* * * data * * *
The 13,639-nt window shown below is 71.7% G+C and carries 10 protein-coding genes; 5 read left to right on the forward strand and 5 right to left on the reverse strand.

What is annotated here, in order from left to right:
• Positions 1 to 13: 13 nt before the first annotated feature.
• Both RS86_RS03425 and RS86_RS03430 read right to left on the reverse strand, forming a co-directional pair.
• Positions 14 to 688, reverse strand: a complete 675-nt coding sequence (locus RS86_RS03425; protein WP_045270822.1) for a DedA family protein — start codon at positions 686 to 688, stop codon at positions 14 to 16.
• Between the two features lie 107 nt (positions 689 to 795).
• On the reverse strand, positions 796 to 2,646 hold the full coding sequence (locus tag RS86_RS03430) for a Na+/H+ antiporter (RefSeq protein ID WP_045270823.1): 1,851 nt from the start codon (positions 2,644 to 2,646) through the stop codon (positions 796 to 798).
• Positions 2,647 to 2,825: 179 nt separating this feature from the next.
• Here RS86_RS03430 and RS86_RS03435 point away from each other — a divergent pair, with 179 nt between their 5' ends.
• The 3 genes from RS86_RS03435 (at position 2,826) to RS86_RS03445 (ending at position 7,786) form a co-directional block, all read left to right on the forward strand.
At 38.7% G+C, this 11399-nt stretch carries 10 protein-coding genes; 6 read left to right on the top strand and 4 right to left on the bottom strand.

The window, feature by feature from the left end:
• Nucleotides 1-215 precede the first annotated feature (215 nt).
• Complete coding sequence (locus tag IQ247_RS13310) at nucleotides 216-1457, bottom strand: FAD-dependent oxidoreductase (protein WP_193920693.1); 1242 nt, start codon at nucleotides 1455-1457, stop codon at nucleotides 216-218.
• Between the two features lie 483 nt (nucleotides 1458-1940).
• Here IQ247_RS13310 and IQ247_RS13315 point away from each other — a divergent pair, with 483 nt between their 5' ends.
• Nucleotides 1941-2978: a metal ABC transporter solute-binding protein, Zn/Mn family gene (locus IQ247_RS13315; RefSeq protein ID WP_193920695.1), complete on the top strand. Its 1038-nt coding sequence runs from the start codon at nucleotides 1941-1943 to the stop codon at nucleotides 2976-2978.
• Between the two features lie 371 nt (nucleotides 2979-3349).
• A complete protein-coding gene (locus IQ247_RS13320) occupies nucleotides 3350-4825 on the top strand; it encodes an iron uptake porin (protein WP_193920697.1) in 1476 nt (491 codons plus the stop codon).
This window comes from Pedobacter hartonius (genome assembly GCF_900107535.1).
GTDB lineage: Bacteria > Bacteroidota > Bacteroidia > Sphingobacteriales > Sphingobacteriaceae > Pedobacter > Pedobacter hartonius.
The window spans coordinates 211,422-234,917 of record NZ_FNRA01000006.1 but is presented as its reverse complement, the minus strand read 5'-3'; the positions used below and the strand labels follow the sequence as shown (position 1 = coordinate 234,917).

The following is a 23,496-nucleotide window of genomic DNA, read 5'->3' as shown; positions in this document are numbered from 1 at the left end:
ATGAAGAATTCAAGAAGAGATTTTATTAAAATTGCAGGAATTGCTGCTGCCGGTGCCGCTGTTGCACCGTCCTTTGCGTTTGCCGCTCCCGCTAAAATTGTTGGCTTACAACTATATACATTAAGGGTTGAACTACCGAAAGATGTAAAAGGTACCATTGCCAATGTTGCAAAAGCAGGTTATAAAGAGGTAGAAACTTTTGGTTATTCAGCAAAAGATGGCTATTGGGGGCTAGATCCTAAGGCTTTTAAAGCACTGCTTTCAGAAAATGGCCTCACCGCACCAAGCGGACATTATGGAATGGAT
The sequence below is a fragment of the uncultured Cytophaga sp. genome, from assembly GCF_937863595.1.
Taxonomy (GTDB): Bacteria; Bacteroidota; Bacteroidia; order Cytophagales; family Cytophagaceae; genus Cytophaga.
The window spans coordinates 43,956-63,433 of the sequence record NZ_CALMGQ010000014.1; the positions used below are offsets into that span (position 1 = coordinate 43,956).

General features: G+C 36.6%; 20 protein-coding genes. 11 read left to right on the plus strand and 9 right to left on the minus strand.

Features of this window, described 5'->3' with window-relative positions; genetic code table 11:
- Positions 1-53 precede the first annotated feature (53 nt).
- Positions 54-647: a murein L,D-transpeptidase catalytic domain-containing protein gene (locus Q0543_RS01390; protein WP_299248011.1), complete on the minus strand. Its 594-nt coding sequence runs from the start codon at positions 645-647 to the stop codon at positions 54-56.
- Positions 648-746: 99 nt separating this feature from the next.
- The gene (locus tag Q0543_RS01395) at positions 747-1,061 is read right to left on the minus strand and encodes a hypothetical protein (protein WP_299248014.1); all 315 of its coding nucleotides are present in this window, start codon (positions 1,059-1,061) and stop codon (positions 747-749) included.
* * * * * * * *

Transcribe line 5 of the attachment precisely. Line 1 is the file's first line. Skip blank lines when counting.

• Positions 14 to 688, reverse strand: a complete 675-nt coding sequence (locus RS86_RS03425; protein WP_045270822.1) for a DedA family protein — start codon at positions 686 to 688, stop codon at positions 14 to 16.